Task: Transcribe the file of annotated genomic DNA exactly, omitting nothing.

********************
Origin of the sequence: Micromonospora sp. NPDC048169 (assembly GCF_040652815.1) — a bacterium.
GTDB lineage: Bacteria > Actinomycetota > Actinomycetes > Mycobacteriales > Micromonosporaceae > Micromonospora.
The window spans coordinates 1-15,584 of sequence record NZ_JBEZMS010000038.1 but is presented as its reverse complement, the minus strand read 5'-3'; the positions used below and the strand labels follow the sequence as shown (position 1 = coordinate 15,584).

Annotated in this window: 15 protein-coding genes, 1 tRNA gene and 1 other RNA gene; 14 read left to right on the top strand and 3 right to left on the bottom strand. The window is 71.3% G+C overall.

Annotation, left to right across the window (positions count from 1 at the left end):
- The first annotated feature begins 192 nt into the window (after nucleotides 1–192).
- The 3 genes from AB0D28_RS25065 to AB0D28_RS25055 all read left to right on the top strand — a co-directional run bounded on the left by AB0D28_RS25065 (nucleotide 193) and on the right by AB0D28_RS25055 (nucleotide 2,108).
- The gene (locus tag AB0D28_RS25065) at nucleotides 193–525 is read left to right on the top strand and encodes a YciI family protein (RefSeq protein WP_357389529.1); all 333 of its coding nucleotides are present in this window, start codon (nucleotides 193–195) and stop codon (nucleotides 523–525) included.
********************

Origin of the sequence: Micromonospora sp. NPDC048169 (assembly GCF_040652815.1) — a bacterium.
GTDB lineage: Bacteria > Actinomycetota > Actinomycetes > Mycobacteriales > Micromonosporaceae > Micromonospora.
The window spans coordinates 1-15,584 of sequence record NZ_JBEZMS010000038.1 but is presented as its reverse complement, the minus strand read 5'-3'; the positions used below and the strand labels follow the sequence as shown (position 1 = coordinate 15,584).

Annotated in this window: 15 protein-coding genes, 1 tRNA gene and 1 other RNA gene; 14 read left to right on the top strand and 3 right to left on the bottom strand. The window is 71.3% G+C overall.

Annotation, left to right across the window (positions count from 1 at the left end):
- The first annotated feature begins 192 nt into the window (after nucleotides 1–192).
- The 3 genes from AB0D28_RS25065 to AB0D28_RS25055 all read left to right on the top strand — a co-directional run bounded on the left by AB0D28_RS25065 (nucleotide 193) and on the right by AB0D28_RS25055 (nucleotide 2,108).
- The gene (locus tag AB0D28_RS25065) at nucleotides 193–525 is read left to right on the top strand and encodes a YciI family protein (RefSeq protein WP_357389529.1); all 333 of its coding nucleotides are present in this window, start codon (nucleotides 193–195) and stop codon (nucleotides 523–525) included.